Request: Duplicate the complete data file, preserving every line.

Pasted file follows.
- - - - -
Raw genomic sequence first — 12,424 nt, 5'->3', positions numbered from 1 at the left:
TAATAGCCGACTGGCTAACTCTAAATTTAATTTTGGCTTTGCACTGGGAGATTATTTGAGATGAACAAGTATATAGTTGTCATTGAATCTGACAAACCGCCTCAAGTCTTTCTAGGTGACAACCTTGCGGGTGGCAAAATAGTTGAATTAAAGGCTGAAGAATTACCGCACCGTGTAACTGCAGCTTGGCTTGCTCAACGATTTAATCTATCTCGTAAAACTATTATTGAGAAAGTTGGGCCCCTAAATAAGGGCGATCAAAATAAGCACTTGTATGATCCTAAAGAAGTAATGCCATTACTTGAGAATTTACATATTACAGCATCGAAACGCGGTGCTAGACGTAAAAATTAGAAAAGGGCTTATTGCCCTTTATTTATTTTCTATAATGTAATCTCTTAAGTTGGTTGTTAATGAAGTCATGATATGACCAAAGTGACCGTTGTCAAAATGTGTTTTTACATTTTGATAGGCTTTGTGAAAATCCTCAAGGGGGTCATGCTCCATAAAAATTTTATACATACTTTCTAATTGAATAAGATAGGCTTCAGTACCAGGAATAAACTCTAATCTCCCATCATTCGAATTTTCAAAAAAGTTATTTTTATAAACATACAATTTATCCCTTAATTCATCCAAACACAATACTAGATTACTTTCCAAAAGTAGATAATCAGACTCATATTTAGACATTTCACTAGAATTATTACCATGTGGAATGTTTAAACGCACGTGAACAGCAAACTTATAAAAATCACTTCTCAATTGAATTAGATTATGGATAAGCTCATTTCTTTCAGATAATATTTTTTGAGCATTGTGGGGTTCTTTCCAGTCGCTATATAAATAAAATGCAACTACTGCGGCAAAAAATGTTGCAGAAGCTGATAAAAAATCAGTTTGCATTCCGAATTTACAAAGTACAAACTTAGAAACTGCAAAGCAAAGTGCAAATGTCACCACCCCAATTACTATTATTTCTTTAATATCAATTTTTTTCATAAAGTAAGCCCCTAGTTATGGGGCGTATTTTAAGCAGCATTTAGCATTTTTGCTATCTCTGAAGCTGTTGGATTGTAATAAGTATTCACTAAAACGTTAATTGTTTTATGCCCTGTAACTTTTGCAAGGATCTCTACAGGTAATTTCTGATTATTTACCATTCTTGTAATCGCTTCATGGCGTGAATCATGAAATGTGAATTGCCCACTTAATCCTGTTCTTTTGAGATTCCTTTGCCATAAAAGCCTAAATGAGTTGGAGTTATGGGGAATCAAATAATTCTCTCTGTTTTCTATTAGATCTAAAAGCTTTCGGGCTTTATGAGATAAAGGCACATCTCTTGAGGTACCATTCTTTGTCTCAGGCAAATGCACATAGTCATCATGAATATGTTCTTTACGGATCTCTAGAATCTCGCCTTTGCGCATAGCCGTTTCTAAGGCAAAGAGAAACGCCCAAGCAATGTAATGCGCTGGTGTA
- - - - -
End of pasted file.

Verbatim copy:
Raw genomic sequence first — 12,424 nt, 5'->3', positions numbered from 1 at the left:
TAATAGCCGACTGGCTAACTCTAAATTTAATTTTGGCTTTGCACTGGGAGATTATTTGAGATGAACAAGTATATAGTTGTCATTGAATCTGACAAACCGCCTCAAGTCTTTCTAGGTGACAACCTTGCGGGTGGCAAAATAGTTGAATTAAAGGCTGAAGAATTACCGCACCGTGTAACTGCAGCTTGGCTTGCTCAACGATTTAATCTATCTCGTAAAACTATTATTGAGAAAGTTGGGCCCCTAAATAAGGGCGATCAAAATAAGCACTTGTATGATCCTAAAGAAGTAATGCCATTACTTGAGAATTTACATATTACAGCATCGAAACGCGGTGCTAGACGTAAAAATTAGAAAAGGGCTTATTGCCCTTTATTTATTTTCTATAATGTAATCTCTTAAGTTGGTTGTTAATGAAGTCATGATATGACCAAAGTGACCGTTGTCAAAATGTGTTTTTACATTTTGATAGGCTTTGTGAAAATCCTCAAGGGGGTCATGCTCCATAAAAATTTTATACATACTTTCTAATTGAATAAGATAGGCTTCAGTACCAGGAATAAACTCTAATCTCCCATCATTCGAATTTTCAAAAAAGTTATTTTTATAAACATACAATTTATCCCTTAATTCATCCAAACACAATACTAGATTACTTTCCAAAAGTAGATAATCAGACTCATATTTAGACATTTCACTAGAATTATTACCATGTGGAATGTTTAAACGCACGTGAACAGCAAACTTATAAAAATCACTTCTCAATTGAATTAGATTATGGATAAGCTCATTTCTTTCAGATAATATTTTTTGAGCATTGTGGGGTTCTTTCCAGTCGCTATATAAATAAAATGCAACTACTGCGGCAAAAAATGTTGCAGAAGCTGATAAAAAATCAGTTTGCATTCCGAATTTACAAAGTACAAACTTAGAAACTGCAAAGCAAAGTGCAAATGTCACCACCCCAATTACTATTATTTCTTTAATATCAATTTTTTTCATAAAGTAAGCCCCTAGTTATGGGGCGTATTTTAAGCAGCATTTAGCATTTTTGCTATCTCTGAAGCTGTTGGATTGTAATAAGTATTCACTAAAACGTTAATTGTTTTATGCCCTGTAACTTTTGCAAGGATCTCTACAGGTAATTTCTGATTATTTACCATTCTTGTAATCGCTTCATGGCGTGAATCATGAAATGTGAATTGCCCACTTAATCCTGTTCTTTTGAGATTCCTTTGCCATAAAAGCCTAAATGAGTTGGAGTTATGGGGAATCAAATAATTCTCTCTGTTTTCTATTAGATCTAAAAGCTTTCGGGCTTTATGAGATAAAGGCACATCTCTTGAGGTACCATTCTTTGTCTCAGGCAAATGCACATAGTCATCATGAATATGTTCTTTACGGATCTCTAGAATCTCGCCTTTGCGCATAGCCGTTTCTAAGGCAAAGAGAAACGCCCAAGCAATGTAATGCGCTGGTGTA